“No!” I interrupt, spitting the word with too much emotion. Mr. Stance is what’s wrong with public education. He’s the worst teacher I’ve ever had. He’s older than dirt and smells like an onion salad from two weeks ago—if onion salads are even a thing. If so, he would definitely be the kind of guy to eat them. “I’ll take the tutor. I guess. I mean, that would be better than…” I bite the inside of my cheek before finishing. “Bothering Mr. Stance.”

“I think that’s a wise choice.” She nods in agreement, and I wonder if her offering me a peer tutor is her idea of an olive branch, saving me from sitting too close to the stinkiest teacher on the face of the planet. “Your tutor schedule is listed here. Report to the library at your assigned study room.”

“What about Cade? We have a schedule. I can’t change that on him.”

Mrs. Bradley softens her voice, and I decide I don’t dislike her as much as I thought I did when I was called into her office fifteen minutes ago. “I know how important a schedule is for Cade. Your mother explained that. It’s wonderful you’re helping him with it. But your grades are important too. When I spoke to your grandmother this morning, I explained the situation.”

Shit. Of course she called Louise before talking to me. Adults can be such dumbasses.

“Don’t worry.” Mrs. Bradley has no clue what she’s talking about as she tries to assure me she didn’t just stir up a shit show. “Your grandmother will pick up Cade after school and return later to get you.”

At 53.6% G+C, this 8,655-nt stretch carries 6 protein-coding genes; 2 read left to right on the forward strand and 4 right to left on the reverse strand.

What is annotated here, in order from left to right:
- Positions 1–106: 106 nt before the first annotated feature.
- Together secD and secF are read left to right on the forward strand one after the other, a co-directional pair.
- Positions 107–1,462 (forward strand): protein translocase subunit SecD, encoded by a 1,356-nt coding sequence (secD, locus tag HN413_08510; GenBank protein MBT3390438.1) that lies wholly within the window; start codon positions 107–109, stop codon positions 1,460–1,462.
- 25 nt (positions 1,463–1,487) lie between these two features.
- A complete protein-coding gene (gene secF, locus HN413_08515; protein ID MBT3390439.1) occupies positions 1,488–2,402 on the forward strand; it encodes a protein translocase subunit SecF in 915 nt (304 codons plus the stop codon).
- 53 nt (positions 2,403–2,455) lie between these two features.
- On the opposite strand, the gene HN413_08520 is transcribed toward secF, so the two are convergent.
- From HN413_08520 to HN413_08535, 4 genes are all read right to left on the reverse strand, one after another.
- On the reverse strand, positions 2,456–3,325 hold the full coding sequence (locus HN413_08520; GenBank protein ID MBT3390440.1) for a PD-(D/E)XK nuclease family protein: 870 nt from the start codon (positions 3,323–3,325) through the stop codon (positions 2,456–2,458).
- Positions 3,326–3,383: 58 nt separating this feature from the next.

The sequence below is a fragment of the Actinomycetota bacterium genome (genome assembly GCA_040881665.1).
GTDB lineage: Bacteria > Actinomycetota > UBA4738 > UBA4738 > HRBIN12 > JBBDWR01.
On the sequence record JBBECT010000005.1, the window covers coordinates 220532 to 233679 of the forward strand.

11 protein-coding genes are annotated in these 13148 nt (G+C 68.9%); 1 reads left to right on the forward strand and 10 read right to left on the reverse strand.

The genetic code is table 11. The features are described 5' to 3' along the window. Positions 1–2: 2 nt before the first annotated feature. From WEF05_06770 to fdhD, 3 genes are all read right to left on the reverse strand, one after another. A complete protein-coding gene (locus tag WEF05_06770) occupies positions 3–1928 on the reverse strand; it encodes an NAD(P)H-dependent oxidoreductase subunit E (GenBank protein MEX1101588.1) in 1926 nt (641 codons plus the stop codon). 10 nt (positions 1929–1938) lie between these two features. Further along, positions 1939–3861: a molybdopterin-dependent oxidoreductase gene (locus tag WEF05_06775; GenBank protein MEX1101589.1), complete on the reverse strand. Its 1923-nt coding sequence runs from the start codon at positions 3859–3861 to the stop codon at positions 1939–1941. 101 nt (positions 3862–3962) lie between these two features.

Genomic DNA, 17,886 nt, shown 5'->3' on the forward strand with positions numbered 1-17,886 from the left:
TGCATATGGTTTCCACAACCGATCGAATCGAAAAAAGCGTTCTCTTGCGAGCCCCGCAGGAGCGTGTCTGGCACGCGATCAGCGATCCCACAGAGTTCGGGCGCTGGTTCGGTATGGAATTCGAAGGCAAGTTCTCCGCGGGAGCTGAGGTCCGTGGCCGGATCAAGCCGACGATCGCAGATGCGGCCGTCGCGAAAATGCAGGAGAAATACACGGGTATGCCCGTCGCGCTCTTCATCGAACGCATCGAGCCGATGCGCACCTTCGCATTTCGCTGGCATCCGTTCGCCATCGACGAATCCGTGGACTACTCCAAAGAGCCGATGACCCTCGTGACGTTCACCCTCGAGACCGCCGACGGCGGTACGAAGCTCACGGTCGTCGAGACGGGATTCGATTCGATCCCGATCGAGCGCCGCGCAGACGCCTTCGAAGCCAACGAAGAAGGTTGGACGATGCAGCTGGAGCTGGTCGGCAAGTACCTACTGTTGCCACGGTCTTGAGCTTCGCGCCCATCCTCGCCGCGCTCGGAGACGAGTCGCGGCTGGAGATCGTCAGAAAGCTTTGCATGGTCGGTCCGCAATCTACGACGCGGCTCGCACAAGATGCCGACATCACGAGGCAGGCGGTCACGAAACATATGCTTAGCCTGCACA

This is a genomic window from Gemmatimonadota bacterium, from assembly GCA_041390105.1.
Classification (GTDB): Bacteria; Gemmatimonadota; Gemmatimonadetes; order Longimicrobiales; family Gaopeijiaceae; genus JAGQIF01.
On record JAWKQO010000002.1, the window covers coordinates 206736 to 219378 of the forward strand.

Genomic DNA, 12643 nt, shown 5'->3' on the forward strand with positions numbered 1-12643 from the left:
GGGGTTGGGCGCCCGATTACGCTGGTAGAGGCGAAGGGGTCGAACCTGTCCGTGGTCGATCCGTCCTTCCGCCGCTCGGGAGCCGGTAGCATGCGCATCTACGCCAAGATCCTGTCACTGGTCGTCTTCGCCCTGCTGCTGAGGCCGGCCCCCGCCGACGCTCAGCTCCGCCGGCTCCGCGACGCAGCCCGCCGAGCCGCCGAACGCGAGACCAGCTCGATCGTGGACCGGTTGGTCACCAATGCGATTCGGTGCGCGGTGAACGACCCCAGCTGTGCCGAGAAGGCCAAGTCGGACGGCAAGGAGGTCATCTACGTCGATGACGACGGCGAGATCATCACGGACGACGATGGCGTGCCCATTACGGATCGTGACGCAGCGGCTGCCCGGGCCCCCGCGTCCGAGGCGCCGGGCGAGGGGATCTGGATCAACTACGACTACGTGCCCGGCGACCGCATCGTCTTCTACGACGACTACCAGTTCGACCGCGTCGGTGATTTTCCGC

I try not to roll my eyes.

My grandmother doesn’t lift a finger to do anything for herself besides prepare dinner. There’s no way she’d get behind the wheel to pick us up. She’ll send someone who Cade is even less familiar with than Chuck.

“Fantastic.” My response is tight and relays anything other than fan-fucking-tastic as I reach out and snatch the paper with my assigned tutor’s information on it. When I glance at it, all I see is a long list of dates. Shit, she really has me scheduled three times a week for the next month and a half. I need to get my shit turned around quick so I don’t have to deal with this nonsense longer than I have to.

“Carissa,” Mrs. Bradley calls for me as I reach for the door.

I exhale before turning. “Yes?”

“I have confidence this will turn things around. I want nothing more than for you to settle in and make friends.”

“Sure. Friends. I’ll get on that.” Louise would chastise me for being rude to any adult, let alone my school counselor, but I don’t care. I have no time to worry about friends if Cade is miserable, and Cade currently being miserable is an understatement. It’s hard enough moving across the country, but dealing with the changes thrown at us is too much for him. I’m doing my best to balance that for both of us. But from the state of my grades—and the current conversation—I’m doing a shit job at it.

“We have student volunteers for this sort of thing.” Mrs. Bradley continues to hold me hostage in this office and won’t stop talking. “If you’d like, I can pair you with someone with similar interests.”

Wow. Assigned friends. Just when I thought my life couldn’t get more depressing on the east coast. No matter the threats from my grandmother, my manners just flew out the window. “Thanks, but no thanks. I don’t want anyone forced to spend time with me just to rack up their National Honors Society hours. I might look like a lost cause, but I’m not that hard up.”

“That’s not what I meant—”

I hold up the paper fisted in my hand. “This is plenty. Not sure I can handle any more mandatory interaction in one day.”